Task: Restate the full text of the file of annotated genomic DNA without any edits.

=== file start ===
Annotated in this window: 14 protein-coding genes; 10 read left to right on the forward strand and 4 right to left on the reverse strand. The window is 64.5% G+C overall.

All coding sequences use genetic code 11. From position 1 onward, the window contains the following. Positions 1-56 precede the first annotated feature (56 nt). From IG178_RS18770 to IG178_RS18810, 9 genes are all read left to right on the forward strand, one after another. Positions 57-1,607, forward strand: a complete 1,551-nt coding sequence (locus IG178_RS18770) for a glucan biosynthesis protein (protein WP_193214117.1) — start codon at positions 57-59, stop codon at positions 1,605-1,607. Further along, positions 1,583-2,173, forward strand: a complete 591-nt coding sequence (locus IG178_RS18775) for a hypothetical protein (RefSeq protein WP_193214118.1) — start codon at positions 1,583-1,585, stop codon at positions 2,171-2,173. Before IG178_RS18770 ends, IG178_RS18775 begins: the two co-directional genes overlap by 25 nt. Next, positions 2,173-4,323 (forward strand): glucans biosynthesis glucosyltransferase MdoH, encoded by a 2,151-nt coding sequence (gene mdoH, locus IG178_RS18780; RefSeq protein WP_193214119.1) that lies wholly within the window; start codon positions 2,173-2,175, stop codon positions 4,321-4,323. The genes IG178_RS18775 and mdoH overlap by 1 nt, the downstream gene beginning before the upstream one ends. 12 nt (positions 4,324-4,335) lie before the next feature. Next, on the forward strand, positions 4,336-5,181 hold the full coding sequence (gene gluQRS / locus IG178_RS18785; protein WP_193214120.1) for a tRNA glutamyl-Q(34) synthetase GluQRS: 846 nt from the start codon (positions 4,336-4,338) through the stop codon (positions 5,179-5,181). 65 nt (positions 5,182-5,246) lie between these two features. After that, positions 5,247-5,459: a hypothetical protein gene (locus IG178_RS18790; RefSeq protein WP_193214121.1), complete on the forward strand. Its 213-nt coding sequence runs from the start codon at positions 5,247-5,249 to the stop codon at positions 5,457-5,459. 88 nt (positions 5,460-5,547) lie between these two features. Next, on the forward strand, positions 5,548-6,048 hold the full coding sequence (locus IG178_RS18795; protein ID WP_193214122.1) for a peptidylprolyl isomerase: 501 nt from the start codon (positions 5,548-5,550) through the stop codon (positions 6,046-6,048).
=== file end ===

Annotated in this window: 14 protein-coding genes; 10 read left to right on the forward strand and 4 right to left on the reverse strand. The window is 64.5% G+C overall.

All coding sequences use genetic code 11. From position 1 onward, the window contains the following. Positions 1-56 precede the first annotated feature (56 nt). From IG178_RS18770 to IG178_RS18810, 9 genes are all read left to right on the forward strand, one after another. Positions 57-1,607, forward strand: a complete 1,551-nt coding sequence (locus IG178_RS18770) for a glucan biosynthesis protein (protein WP_193214117.1) — start codon at positions 57-59, stop codon at positions 1,605-1,607. Further along, positions 1,583-2,173, forward strand: a complete 591-nt coding sequence (locus IG178_RS18775) for a hypothetical protein (RefSeq protein WP_193214118.1) — start codon at positions 1,583-1,585, stop codon at positions 2,171-2,173. Before IG178_RS18770 ends, IG178_RS18775 begins: the two co-directional genes overlap by 25 nt. Next, positions 2,173-4,323 (forward strand): glucans biosynthesis glucosyltransferase MdoH, encoded by a 2,151-nt coding sequence (gene mdoH, locus IG178_RS18780; RefSeq protein WP_193214119.1) that lies wholly within the window; start codon positions 2,173-2,175, stop codon positions 4,321-4,323. The genes IG178_RS18775 and mdoH overlap by 1 nt, the downstream gene beginning before the upstream one ends. 12 nt (positions 4,324-4,335) lie before the next feature. Next, on the forward strand, positions 4,336-5,181 hold the full coding sequence (gene gluQRS / locus IG178_RS18785; protein WP_193214120.1) for a tRNA glutamyl-Q(34) synthetase GluQRS: 846 nt from the start codon (positions 4,336-4,338) through the stop codon (positions 5,179-5,181). 65 nt (positions 5,182-5,246) lie between these two features. After that, positions 5,247-5,459: a hypothetical protein gene (locus IG178_RS18790; RefSeq protein WP_193214121.1), complete on the forward strand. Its 213-nt coding sequence runs from the start codon at positions 5,247-5,249 to the stop codon at positions 5,457-5,459. 88 nt (positions 5,460-5,547) lie between these two features. Next, on the forward strand, positions 5,548-6,048 hold the full coding sequence (locus IG178_RS18795; protein ID WP_193214122.1) for a peptidylprolyl isomerase: 501 nt from the start codon (positions 5,548-5,550) through the stop codon (positions 6,046-6,048).